The most common criterion that I have seen used is the TNTWIWHDI or “That’s not the way I would have done it” criterion.
But there is one set of criteria that I think all engineers will agree with. A piece of software that fulfills its requirements and yet exhibits any or all of the following three traits has a bad design.
- It is hard to change because every change affects too many other parts of the system.
- When you make a change, unexpected parts of the system break.
- It is hard to reuse in another application because it cannot be disentangled from the current application.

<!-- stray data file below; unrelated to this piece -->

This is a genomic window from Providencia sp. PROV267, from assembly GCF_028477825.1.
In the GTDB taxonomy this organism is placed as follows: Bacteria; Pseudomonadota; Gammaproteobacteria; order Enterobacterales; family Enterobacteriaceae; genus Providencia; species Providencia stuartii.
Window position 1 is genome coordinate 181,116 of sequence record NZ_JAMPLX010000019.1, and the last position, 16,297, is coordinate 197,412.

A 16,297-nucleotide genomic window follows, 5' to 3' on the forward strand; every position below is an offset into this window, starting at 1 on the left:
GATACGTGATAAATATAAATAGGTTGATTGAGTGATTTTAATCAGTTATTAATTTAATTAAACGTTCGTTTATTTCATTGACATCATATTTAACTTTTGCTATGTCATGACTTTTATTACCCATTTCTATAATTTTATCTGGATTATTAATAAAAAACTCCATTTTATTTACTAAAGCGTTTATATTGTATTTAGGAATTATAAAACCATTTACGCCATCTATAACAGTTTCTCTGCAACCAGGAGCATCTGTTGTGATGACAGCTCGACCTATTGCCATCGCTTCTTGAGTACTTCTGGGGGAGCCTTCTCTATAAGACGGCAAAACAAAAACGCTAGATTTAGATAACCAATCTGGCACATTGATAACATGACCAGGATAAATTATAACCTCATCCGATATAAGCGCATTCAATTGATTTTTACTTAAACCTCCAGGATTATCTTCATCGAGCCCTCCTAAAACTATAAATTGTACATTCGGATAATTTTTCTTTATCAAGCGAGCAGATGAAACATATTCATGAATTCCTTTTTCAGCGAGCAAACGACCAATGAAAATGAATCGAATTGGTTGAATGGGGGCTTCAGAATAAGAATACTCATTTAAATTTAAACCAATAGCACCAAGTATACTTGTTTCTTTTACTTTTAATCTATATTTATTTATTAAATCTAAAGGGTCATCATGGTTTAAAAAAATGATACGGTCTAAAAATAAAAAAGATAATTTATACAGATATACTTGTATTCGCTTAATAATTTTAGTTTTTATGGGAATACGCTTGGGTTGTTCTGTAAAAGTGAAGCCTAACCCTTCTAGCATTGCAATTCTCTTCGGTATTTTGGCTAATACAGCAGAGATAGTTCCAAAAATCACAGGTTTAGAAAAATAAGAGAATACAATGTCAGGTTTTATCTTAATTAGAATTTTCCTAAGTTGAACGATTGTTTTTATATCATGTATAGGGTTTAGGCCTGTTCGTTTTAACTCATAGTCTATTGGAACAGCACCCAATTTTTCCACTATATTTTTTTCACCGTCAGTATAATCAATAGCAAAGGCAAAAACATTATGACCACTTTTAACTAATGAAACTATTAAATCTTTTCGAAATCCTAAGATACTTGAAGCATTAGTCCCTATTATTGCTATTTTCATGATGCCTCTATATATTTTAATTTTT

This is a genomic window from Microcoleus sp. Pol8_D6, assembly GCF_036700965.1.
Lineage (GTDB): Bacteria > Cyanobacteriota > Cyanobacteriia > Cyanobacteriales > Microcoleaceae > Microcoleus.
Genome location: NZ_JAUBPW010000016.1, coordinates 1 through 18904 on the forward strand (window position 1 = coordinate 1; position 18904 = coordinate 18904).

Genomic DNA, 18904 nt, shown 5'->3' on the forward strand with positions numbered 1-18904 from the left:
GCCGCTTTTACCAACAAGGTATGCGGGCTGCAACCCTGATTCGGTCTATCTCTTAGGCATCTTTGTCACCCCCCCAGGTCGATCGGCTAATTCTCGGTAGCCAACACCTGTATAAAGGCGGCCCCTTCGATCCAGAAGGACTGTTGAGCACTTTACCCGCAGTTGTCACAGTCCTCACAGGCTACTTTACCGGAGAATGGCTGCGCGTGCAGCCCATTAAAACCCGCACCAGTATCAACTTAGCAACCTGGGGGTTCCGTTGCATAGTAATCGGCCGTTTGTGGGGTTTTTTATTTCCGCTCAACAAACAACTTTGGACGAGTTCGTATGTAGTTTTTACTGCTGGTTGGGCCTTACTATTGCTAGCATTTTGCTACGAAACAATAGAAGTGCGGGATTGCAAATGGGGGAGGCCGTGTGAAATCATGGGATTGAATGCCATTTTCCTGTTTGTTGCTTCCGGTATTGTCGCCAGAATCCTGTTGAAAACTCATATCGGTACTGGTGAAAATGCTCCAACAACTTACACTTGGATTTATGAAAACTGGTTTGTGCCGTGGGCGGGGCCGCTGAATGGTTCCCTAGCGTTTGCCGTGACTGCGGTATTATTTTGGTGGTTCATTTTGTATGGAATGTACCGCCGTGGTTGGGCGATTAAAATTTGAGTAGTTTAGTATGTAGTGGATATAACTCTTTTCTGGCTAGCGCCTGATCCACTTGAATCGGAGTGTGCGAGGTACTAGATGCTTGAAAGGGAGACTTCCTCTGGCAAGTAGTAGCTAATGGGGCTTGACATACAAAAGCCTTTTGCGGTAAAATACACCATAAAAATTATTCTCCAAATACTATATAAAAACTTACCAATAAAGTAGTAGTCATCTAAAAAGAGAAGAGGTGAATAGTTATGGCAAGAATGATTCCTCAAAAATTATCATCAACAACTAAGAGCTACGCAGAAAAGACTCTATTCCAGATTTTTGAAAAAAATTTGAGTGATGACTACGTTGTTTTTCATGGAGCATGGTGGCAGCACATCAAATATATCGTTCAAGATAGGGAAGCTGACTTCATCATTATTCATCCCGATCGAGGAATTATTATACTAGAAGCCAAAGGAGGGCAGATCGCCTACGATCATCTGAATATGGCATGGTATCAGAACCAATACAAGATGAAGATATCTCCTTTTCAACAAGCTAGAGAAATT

Moreover, it would be difficult to demonstrate that a piece of software that exhibits none of those traits, i.e. it is flexible, robust, and reusable, and that also fulfills all its requirements, has a bad design. Thus, we can use these three traits as a way to unambiguously decide if a design is “good” or “bad”.
Quelle: Robert C. Martin, http://www.objectmentor.com/resources/articles/dip.pdf